|Image courtesy of flickr|
Turkey, Stuffing Cranberry Sauce Panini
2 slices of sourdough bread
Sliced turkey breast
3 tbls stuffing
2 tbls cranberry sauce
I usually make this sandwich on my George Foreman grill, but you can also pan fry it like a grilled cheese sandwich as well. The trick is to layer the turkey and stuffing atop the bread, then top with the cranberry sauce and lettuce. The taste is crunchy and succulent with a side of sweet and sour. It certainly beats a regular turkey sandwich by a country mile. (It also goes great with turkey soup.)
Here is another killer way to turn Thanksgiving leftovers into something completely different.
1 cup chopped turkey breast
1 cup salsa (if you're more daring, substitute cranberry sauce)
1/2 cup sour cream (or guacamole)
Shredded Monterey Jack cheese
8 oven warmed taco shells
A Pot of Liquid Gold
I waste nothing when it comes to Thanksgiving turkey. I use the giblets to make gravy and I bag the neck, along with all the bones to make soup. Friends of mine have been known to ask me what the strange looking stuff in the bottom of my freezer is. I tell them that's where I store all my vegetable cuttings, onion skins and bones for soup. Once I fill up a couple of plastic bags with vegetable scraps and have at least 2 chicken carcasses, or 1 turkey carcass, it's time to make soup. The easiest way to accomplish this is to have a stockpot with a removable colander/steamer basket. I start by removing the lid and basket, then I fill the pot with just enough water so when I put the basket back in, about an inch of water covers the base of the steamer.
Into this I plop the bones, atop which I add the frozen vegetable cuttings. Toss in a tablespoon of salt and a few select herbs, seal the lid and light the burner. Once the water comes to a boil, I will sometimes add another cup or two of the water by pouring it directly on top of the bones & veggies. It helps them melt while assuring that the pot isn't going to boil over. Turn the fire down a bit and set your timer for one hour.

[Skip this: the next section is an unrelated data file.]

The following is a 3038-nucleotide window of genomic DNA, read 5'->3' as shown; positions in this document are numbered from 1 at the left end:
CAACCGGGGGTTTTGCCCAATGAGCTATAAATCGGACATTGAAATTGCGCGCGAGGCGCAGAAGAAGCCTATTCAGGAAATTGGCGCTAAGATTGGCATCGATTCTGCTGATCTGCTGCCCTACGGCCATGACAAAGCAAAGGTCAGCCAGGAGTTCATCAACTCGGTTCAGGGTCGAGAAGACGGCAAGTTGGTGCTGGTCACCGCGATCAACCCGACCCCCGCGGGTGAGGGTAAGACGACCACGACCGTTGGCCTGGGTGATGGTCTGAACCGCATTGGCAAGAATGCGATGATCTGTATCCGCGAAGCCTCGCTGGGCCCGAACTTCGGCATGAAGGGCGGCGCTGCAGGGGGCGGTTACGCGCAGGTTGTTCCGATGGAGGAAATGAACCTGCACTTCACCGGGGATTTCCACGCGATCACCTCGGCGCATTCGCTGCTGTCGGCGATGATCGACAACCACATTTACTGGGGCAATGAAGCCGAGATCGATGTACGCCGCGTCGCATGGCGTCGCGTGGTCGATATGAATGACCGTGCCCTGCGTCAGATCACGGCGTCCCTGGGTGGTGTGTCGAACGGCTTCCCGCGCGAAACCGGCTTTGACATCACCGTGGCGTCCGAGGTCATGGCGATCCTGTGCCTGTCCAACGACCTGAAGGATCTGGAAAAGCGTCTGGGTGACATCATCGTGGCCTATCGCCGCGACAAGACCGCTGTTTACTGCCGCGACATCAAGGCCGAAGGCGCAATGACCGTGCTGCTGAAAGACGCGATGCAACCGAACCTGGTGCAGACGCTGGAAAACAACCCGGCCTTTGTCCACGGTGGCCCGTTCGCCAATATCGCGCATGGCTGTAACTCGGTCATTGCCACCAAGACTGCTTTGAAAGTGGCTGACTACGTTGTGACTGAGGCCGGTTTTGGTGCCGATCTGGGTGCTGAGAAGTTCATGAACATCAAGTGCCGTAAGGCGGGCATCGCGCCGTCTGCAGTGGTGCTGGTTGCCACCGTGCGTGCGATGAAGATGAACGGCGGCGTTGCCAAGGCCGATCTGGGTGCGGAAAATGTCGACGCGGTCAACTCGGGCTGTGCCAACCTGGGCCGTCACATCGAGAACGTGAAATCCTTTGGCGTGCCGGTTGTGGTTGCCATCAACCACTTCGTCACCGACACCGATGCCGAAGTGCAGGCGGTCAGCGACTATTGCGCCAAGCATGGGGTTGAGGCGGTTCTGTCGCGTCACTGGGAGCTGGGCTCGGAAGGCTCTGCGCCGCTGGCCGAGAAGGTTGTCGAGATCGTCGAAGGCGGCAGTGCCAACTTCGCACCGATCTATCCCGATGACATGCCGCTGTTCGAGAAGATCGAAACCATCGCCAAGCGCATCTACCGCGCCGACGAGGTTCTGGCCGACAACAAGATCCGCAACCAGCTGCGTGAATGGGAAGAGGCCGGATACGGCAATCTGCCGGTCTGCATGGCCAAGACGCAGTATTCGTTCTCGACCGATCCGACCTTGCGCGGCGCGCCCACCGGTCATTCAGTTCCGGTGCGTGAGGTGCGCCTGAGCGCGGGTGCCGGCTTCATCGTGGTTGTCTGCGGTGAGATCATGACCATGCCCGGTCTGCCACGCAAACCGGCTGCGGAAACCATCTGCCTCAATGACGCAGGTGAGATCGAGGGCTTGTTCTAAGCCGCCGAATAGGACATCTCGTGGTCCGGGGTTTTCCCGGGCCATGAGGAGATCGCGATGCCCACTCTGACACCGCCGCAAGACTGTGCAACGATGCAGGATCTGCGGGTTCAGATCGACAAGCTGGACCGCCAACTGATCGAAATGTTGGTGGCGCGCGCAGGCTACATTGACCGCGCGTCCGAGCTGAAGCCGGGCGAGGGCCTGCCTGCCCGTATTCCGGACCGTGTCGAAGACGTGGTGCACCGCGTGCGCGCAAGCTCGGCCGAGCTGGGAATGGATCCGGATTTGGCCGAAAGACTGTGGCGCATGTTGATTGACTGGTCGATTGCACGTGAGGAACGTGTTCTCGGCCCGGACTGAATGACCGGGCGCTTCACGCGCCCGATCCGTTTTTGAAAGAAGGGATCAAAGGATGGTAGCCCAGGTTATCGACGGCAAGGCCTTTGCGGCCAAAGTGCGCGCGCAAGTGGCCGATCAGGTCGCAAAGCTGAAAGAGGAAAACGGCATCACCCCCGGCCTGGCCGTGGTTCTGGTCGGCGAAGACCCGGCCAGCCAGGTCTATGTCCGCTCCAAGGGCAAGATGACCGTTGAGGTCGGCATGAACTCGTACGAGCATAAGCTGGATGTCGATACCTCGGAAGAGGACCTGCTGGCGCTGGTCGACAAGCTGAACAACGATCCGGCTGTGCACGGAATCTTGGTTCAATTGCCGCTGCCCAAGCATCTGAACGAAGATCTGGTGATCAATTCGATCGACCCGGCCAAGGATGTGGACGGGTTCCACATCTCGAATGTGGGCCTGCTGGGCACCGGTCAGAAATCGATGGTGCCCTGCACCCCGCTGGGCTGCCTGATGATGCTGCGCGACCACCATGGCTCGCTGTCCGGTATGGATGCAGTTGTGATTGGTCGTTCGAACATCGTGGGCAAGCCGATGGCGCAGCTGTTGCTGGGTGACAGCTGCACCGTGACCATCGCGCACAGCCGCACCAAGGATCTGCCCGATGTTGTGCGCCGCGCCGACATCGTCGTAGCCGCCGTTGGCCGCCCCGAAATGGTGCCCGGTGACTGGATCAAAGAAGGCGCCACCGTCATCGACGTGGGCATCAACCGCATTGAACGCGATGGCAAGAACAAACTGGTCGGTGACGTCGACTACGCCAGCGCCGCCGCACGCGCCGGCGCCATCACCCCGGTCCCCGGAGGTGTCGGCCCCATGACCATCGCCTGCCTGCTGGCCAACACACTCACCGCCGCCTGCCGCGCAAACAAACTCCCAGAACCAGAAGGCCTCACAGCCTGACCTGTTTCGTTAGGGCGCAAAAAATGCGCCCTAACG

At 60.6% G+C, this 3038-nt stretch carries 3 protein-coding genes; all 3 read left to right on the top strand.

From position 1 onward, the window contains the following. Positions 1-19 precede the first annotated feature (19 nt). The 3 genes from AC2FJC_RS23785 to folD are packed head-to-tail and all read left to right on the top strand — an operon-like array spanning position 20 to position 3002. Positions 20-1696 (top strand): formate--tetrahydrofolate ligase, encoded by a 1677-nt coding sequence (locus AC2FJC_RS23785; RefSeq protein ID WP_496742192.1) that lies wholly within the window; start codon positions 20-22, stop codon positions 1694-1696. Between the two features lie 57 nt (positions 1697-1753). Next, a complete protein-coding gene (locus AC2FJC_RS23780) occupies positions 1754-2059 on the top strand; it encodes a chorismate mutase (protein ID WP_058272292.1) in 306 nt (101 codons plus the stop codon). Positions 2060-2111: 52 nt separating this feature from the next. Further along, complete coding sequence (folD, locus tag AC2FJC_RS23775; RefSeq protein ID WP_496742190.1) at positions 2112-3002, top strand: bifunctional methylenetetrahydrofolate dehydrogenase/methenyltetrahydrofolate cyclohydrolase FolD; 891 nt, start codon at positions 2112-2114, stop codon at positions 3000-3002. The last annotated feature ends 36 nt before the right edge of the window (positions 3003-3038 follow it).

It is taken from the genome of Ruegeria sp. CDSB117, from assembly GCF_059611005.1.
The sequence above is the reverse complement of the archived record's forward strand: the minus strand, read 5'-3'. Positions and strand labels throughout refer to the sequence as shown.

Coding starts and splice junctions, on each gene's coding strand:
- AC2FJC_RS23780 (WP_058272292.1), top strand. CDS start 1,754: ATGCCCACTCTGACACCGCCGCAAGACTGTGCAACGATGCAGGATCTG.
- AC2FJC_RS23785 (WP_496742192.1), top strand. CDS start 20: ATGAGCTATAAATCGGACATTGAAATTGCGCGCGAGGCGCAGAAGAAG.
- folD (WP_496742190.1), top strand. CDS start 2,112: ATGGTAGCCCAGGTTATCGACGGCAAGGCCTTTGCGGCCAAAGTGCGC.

When you open the pot after an hour, give the glorp a good stir, then remove the steamer portion to the sink, making sure you drain the basket well before doing so. What you should see in the bottom of the pot is a thin broth. Crank the fire back up and boil it down with the lid off for 30-minutes. This will enrich the broth. Then taste it and add salt if necessary.
Instead of using egg noodles, I prefer to make a batch of spatzles (Bavarian Noodles) which can be made by spooning the batter into the boiling water. Or, you can simply empty out the colander section of the stockpot and pour the batter through the holes. (see video below) Not only are these way better than store bought noodles, but they don't suck up all the broth.
Turkey Italian Style
Eventually, you will get to the point where there isn't enough leftover turkey to go around. You are also by this point starting to gag at the sight of the stuff. If that's what's bothering you, here is a quick, tasty Italian recipe that you will love. Called Turkey Tetrazzini, it's a white sauce dish similar to Alfredo sauce, but with a Thanksgiving twist, as you will see on the video below.
If you want to see even more man cave recipes, go to the Man Cave Munchies website.
If you have any Thanksgiving leftover recipes you want to share with me email firstname.lastname@example.org